Monday, January 28, 2013

Philosophy: Proximity, not division.

I have a love/hate relationship with philosophy. I suspect 90% of so called philosophical discourse is complete bullshit and consists  of nothing more than agitated debate over grammar, word definitions, language games, all expressed through a series of glorified writing guidelines called logic.  Pure logic simply does not work.  Never has, never will. Refute an argument and the holder slinks off with his tail between his legs to sulk over a scotch and a fire. In the morning he will begin rebuilding his fortifications and develop new strategies for the intellectual defense of his position.

And yet I cannot stay away from philosophy. It's a paradox I've pondered for a while: if I want to understand the world, I should study the core sciences; if I want to understand how to live my life, I should learn economics and sociology because the course of my life and my options are limited by economic resources however much I would like to pretend otherwise; if I want to ponder why I think as I do, I should read psychology.  But why do I still persist with philosophy?

The answer fell into my lap while reading this passage from a biography of Michel de Montaige by Saul Frampton :

For at the heart of Descartes philosophy is the intellectual principle of division,  an attempt to offer clarity in a world made uncertain by religious and political unrest. He thus states that as part of his 'method' that intellectual problems should be 'divided' into 'as many parts of possible' and that we should only accept as true what we can perceive 'very clearly and distinctly' ie separate from other things.
Montaige on the other hand operates with an older, less cutting edge, but perhaps more venerable intellectual instinct: that of proximity.  Rather than defining and dividing things, Montaigne wants to get near them, close to them, not least to himself. ... the search for constancy and certainty strikes him as merely obstinacy in another guise.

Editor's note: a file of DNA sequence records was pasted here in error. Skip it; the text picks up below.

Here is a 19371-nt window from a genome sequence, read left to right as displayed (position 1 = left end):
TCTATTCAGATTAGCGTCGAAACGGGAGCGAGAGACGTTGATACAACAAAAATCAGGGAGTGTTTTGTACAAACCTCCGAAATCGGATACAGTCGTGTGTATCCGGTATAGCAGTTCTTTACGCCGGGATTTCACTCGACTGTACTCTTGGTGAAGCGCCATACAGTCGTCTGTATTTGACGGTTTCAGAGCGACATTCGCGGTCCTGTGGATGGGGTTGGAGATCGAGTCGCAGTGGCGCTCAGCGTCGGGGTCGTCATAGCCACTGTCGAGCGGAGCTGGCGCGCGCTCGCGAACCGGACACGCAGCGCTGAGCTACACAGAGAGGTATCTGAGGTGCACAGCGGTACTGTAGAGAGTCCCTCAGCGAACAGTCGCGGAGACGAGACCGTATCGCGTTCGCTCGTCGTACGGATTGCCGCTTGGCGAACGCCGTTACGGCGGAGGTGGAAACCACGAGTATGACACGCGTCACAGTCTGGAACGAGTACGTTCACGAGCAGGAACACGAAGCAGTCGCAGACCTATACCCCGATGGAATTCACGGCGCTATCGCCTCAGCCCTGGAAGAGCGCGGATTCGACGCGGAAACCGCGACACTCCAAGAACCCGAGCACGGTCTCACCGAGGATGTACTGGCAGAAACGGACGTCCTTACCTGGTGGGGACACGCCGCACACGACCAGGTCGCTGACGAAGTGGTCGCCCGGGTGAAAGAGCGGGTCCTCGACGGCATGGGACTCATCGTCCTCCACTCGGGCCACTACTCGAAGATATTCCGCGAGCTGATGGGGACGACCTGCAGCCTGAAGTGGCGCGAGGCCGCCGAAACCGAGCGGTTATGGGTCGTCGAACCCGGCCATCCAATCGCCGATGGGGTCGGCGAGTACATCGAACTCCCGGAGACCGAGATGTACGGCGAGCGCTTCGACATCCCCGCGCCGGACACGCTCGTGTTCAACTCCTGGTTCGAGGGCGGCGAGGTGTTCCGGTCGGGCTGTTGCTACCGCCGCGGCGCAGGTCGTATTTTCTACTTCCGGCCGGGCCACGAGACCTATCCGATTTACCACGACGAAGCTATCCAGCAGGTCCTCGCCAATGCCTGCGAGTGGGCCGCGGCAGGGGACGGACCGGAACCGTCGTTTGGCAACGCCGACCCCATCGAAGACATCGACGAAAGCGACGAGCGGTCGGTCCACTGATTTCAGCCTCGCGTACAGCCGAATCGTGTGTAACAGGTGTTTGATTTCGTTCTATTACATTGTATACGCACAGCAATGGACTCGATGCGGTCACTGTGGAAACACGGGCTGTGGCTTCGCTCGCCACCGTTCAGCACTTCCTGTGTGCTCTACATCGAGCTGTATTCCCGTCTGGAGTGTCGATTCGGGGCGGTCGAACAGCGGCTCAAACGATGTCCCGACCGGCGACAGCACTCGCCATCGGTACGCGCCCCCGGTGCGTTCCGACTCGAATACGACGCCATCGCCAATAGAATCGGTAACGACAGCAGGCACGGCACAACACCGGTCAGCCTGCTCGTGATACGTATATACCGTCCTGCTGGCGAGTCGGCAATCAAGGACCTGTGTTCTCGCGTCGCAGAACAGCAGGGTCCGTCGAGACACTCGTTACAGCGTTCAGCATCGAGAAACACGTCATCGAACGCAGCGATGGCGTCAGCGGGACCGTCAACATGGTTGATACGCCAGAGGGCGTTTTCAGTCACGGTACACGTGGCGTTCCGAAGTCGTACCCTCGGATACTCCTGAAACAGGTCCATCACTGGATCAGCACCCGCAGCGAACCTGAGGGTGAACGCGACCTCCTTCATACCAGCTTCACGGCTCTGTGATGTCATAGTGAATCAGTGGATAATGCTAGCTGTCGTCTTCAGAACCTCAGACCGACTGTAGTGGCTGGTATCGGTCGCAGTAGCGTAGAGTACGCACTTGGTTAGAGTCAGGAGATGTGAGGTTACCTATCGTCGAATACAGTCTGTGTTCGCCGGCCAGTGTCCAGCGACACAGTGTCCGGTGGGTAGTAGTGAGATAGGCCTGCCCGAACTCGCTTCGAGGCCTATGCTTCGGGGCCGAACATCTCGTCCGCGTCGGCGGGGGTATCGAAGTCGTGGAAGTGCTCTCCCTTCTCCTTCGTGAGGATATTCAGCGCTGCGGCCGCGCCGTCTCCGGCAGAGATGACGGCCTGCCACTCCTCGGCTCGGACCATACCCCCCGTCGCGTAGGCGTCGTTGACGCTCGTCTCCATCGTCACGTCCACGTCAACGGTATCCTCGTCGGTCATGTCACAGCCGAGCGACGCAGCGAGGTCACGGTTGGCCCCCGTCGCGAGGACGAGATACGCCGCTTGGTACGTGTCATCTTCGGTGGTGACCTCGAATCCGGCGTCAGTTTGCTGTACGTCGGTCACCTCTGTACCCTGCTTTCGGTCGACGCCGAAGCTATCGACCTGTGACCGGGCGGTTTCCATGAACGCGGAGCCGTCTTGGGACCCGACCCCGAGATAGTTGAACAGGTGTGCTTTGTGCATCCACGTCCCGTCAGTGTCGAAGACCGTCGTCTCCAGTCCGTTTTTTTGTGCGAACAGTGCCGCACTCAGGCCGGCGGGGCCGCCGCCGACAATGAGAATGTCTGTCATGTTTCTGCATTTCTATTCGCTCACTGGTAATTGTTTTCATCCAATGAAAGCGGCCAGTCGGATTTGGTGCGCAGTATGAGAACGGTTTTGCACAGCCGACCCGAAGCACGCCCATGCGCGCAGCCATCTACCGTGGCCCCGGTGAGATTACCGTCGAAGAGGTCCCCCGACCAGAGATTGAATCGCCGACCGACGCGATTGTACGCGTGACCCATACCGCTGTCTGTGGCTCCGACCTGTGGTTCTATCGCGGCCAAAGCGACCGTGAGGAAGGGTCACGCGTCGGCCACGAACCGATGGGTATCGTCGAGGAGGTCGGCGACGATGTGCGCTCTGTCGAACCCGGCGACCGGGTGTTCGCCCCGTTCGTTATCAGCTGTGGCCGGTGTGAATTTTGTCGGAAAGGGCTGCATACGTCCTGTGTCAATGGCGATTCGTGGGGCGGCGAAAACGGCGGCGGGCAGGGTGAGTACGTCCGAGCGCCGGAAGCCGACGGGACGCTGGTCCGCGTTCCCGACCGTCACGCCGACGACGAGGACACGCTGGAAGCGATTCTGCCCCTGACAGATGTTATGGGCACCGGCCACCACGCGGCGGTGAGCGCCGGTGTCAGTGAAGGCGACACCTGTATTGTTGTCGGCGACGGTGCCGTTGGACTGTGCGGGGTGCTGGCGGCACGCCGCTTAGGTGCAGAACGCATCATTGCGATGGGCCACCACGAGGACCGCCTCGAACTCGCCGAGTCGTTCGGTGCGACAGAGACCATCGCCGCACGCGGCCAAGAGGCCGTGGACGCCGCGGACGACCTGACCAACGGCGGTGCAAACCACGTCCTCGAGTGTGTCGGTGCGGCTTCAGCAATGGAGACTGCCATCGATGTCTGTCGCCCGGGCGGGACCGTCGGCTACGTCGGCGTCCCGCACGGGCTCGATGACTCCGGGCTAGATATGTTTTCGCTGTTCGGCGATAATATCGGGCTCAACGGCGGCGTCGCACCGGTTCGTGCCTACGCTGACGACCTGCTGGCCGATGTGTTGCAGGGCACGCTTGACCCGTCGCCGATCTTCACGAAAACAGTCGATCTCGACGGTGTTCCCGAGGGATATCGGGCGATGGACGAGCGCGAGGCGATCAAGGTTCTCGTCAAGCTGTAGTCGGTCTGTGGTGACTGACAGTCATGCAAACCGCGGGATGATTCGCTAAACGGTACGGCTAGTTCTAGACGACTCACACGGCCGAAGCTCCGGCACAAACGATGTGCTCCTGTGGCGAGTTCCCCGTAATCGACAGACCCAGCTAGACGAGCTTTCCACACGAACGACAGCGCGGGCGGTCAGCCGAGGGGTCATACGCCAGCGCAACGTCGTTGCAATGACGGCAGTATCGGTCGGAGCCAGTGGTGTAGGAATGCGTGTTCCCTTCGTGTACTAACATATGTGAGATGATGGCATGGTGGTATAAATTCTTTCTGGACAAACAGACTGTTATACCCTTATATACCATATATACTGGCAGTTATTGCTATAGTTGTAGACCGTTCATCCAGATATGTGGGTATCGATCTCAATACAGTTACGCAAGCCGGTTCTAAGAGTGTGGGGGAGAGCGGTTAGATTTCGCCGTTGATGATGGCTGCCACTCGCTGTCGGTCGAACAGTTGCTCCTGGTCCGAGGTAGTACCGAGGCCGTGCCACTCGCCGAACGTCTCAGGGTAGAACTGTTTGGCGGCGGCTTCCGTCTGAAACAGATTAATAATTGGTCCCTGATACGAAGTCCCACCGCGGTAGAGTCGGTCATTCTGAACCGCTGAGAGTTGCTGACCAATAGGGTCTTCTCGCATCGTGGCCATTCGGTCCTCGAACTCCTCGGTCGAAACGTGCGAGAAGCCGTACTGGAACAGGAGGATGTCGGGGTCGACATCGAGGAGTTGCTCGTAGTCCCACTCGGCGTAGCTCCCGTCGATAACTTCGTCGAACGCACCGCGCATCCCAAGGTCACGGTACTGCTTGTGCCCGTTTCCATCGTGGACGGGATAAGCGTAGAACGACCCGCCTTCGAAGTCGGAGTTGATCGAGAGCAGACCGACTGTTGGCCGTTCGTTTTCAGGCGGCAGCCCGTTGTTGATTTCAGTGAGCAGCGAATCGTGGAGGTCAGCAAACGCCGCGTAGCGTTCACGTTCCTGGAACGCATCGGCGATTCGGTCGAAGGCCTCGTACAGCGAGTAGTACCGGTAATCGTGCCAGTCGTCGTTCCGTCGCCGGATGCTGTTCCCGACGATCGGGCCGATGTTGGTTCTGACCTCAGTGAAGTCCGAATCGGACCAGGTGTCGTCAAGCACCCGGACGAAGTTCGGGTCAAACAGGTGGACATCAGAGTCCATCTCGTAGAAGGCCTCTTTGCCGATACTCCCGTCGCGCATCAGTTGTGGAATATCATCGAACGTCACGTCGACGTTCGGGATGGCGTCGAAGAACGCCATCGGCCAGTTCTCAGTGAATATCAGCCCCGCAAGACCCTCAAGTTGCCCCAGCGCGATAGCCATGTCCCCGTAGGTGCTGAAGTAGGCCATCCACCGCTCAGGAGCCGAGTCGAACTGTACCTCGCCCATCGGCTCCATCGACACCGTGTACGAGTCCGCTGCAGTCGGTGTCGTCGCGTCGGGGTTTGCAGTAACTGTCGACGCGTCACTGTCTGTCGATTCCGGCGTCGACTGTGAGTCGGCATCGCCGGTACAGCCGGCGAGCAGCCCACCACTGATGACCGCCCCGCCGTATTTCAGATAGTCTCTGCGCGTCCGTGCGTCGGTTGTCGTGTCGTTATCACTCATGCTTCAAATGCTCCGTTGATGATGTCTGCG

Descartes was the supreme rationalist : he sought to apply mathematical methods to philosophy by first discovering irrefutable logical axioms and secondly using these axioms as building blocks to deduce clear truths about reality using only human reason.

Myself and the Father of Modern Philosophy do not see eye to eye on this point.

My concern is dragging the ideas of my age from between the lines of popular culture, to hold them twisting and howling into the light, to examine them, to place their genealogy and to poke their structure and to moderate them. Few things can be absolutely accepted or absolutely rejected: Most are shades of grey.

I am interested in life, not pieces of a life smashed into manageable chunks then molded and battered and curved into a perfectly circular rational worldview mounted like an atlas upon a desk, to be spun and examined when an inconvenient question is raised. I want proximity, not division; experience, not maths.

I don't expect anything I learn to possess transformational powers. This is a form of therapy, nothing more.

"... pose as having discovered and attained their real opinions through the self-evolution of a cold, pure, divinely unperturbed dialectic: while what happens at bottom is that a prejudice, a notion, an 'inspiration,' generally a desire of the heart sifted and made abstract, is defended by them with reasons sought after the event" (Nietzsche, Beyond Good and Evil)


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